Two years ago, longtime veterans were walking ashore at the end of 2,300 miles of sailing in the Transpacific Yacht Race talking about debris in the ocean and hitting more “stuff” than they had ever seen before. We’re talking about a trend line, and let’s be clear, the arrow was aimed up long before the 2011 tsunami hit Japan.
There is a Pacific world’s worth of toxic plastic degrading into tiny bits in the garbage patch calm at the center of the Pacific High Pressure Zone. On the California-Hawaii race course to the south, as a great American once said, shit happens.
The faster you go, the harder you hit (rhymes with), and our first Transpac finisher spent a lot of its crossing at speeds in the twenties. That would be Lending Club/Tritium Racing, the 72-foot trimaran that John Sangmeister bought from Artemis Racing—lengthened from its original ORMA 60 configuration, it was the original AC72 wing test platform—and the boat experienced multiple encounters with floating objects en route to missing a course record by about two hours. You could probably find those two hours in light-air slowdowns part of the way across, and you could probably find two hours in the aggravation of dealing with busted daggerboards. She’s more like a four-day boat, had the isobars lined up and saluted four days in a row.
The first time they hit, they slipped the daggerboard out of its housing, flipped it over and went on with business. Then they hit another time, and re-flipped it, and they’ve hit a few more times without major damage, but wow. The all star crew included Gino Morrelli, Howie Hamlin, Ryan Breymaier and Peter Stoneberg. One interim report: “Logs, logs, and more logs. Sailing normally, but with a large amount of vibration due to the damage.”
That was then, and this is since. Somehow Transpac first finishers have a habit of keeping the welcoming party up . . .
Now, Bruno Peyron’s 1997 passage time of five days, nine hours, set in an 86-foot cat, will stand. But none of the crew will forget the passage. Here is Will Oxley’s view from the nav station a few days ago. Blue skies and puffy white clouds . . .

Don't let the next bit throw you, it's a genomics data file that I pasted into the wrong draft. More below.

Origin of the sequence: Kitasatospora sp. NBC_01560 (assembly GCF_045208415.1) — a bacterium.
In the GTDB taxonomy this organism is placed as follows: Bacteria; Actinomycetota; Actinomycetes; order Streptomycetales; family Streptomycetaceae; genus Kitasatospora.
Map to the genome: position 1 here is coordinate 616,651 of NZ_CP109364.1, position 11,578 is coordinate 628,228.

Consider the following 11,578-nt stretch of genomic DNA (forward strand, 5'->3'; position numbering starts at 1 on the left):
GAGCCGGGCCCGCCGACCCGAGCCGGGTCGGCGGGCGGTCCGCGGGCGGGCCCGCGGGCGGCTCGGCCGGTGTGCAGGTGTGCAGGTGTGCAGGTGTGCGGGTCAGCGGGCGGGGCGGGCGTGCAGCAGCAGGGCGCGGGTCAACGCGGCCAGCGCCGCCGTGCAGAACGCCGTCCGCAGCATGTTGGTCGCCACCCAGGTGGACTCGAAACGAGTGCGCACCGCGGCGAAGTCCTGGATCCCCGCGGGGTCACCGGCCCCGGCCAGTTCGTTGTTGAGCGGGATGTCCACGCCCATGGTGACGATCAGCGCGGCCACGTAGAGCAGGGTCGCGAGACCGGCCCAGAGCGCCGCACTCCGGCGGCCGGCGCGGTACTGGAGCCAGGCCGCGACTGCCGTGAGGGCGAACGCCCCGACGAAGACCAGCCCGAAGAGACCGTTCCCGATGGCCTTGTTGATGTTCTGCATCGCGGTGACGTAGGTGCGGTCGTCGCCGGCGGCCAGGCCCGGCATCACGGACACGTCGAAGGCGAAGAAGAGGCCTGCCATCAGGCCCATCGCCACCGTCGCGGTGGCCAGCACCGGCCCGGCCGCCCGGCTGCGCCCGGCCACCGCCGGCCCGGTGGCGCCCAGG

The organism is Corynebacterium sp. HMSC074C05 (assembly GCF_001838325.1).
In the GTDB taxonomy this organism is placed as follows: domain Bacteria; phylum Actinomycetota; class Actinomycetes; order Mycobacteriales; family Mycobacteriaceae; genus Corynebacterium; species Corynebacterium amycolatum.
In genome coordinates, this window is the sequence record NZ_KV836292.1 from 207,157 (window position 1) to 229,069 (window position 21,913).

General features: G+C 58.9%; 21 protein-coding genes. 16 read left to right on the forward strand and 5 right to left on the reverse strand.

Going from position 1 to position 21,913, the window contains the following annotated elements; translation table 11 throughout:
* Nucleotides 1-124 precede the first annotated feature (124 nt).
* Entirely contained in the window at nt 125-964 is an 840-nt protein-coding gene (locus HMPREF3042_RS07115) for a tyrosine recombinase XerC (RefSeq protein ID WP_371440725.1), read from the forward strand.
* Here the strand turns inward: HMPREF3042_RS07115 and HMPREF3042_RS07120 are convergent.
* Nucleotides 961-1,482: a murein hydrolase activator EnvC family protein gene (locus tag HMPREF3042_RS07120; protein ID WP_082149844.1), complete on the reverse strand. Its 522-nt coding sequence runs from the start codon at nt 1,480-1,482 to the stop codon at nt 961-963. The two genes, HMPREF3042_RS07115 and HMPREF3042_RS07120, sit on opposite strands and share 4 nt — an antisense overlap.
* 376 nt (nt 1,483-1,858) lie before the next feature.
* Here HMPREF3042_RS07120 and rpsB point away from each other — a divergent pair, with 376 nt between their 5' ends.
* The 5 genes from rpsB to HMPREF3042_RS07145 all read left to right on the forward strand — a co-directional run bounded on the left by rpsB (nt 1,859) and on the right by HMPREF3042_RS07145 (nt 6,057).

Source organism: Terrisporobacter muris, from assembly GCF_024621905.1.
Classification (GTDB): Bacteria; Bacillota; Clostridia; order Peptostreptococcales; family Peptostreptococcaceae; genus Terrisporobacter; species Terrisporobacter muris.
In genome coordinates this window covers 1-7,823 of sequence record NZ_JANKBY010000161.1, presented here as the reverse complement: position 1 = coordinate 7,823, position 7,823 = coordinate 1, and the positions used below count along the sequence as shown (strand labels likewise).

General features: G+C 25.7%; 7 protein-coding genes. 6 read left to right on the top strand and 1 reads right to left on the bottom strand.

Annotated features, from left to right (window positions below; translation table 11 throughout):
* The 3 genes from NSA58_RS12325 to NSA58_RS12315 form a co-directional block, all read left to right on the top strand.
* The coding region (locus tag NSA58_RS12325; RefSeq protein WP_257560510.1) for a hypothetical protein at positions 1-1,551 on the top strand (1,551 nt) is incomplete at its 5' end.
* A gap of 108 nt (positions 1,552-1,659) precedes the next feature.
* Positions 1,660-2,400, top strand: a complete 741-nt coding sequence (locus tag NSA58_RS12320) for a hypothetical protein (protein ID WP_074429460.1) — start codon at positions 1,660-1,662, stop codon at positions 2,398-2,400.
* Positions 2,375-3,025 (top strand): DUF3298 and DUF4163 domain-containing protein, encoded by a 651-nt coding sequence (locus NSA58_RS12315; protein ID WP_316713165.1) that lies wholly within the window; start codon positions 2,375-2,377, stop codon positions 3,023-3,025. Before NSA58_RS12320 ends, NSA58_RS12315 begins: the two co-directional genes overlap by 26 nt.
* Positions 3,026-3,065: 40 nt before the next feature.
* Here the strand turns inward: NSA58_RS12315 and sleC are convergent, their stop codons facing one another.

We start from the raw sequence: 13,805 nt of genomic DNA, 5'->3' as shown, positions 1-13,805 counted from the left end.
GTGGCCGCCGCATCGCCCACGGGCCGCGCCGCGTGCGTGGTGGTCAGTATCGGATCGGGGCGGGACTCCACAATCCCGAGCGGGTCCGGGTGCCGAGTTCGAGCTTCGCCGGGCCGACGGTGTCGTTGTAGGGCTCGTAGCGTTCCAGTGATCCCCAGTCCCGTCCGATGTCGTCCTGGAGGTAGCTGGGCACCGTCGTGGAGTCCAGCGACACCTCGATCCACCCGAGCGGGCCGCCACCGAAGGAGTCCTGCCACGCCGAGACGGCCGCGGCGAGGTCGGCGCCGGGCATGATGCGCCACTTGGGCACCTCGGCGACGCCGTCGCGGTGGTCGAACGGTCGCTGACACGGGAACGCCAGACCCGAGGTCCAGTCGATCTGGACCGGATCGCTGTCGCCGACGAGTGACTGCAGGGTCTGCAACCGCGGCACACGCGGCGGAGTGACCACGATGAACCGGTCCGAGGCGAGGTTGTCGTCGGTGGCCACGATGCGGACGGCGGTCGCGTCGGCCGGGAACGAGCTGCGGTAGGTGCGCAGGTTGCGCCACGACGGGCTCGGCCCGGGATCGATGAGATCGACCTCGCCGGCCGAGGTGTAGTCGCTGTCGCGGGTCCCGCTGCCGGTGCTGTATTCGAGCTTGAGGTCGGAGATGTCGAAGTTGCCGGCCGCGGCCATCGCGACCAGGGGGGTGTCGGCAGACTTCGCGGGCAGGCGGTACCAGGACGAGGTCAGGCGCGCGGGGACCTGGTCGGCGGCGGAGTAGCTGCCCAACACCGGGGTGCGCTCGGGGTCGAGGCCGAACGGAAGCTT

With 21st century sailing aborning, in fits and pains, howzabout a moment to celebrate the West Coast Sleds, the ever so cool backbone of ocean racing in our Eastern Pacific for three decades and change, the good old boats that just keep going and going. They’ll be with us for a while to come.
Obsolescence? The closest parallel might be boats built in the 1930s, ’40s and ’50s, whose racing careers continued into the 1960s. Yes, those old woodies got tweaked. Yes, there were conversions from schooner to yawl, cutter, whatever. The Sleds of the moment are mostly on their umpteenth rudder, keel, rig, whatever. But they are the Eveready Batteries of West Coast big boat racing, and depending on how you count, they make up about a fourth of the fleet in the 47th running of the classic Transpac, Los Angeles to Honolulu, under way now. I can guarantee you that next year they’ll be out for the Pacific Cup, San Francisco to Hanalei Bay. In between there is Mexico via the San Diego-PV race and MEXORC. Without the big Sleds and their smaller siblings—Express 27s, Moore 24s, Olson 30s—the sailing life on the California coast would be unrecognizable.
Much of the energy and many of the boats themselves came out of Santa Cruz, where the ethos was to ignore the rating rules in favor of hubba hubba. It worked.